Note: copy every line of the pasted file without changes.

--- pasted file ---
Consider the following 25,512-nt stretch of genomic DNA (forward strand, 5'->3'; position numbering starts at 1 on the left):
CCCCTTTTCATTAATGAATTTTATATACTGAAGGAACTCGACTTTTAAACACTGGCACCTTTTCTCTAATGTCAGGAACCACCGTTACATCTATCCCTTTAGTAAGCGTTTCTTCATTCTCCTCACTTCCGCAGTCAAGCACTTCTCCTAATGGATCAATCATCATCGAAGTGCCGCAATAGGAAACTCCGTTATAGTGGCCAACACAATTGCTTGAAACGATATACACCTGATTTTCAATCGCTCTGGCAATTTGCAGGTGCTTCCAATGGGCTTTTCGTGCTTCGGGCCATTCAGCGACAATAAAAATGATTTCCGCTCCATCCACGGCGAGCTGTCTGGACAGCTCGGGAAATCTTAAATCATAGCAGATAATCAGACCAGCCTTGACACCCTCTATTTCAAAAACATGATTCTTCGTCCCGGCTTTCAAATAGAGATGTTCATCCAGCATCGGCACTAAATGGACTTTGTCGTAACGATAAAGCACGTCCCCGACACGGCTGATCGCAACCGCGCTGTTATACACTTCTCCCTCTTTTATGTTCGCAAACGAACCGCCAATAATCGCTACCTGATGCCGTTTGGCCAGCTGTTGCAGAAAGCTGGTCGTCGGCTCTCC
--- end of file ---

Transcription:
Consider the following 25,512-nt stretch of genomic DNA (forward strand, 5'->3'; position numbering starts at 1 on the left):
CCCCTTTTCATTAATGAATTTTATATACTGAAGGAACTCGACTTTTAAACACTGGCACCTTTTCTCTAATGTCAGGAACCACCGTTACATCTATCCCTTTAGTAAGCGTTTCTTCATTCTCCTCACTTCCGCAGTCAAGCACTTCTCCTAATGGATCAATCATCATCGAAGTGCCGCAATAGGAAACTCCGTTATAGTGGCCAACACAATTGCTTGAAACGATATACACCTGATTTTCAATCGCTCTGGCAATTTGCAGGTGCTTCCAATGGGCTTTTCGTGCTTCGGGCCATTCAGCGACAATAAAAATGATTTCCGCTCCATCCACGGCGAGCTGTCTGGACAGCTCGGGAAATCTTAAATCATAGCAGATAATCAGACCAGCCTTGACACCCTCTATTTCAAAAACATGATTCTTCGTCCCGGCTTTCAAATAGAGATGTTCATCCAGCATCGGCACTAAATGGACTTTGTCGTAACGATAAAGCACGTCCCCGACACGGCTGATCGCAACCGCGCTGTTATACACTTCTCCCTCTTTTATGTTCGCAAACGAACCGCCAATAATCGCTACCTGATGCCGTTTGGCCAGCTGTTGCAGAAAGCTGGTCGTCGGCTCTCC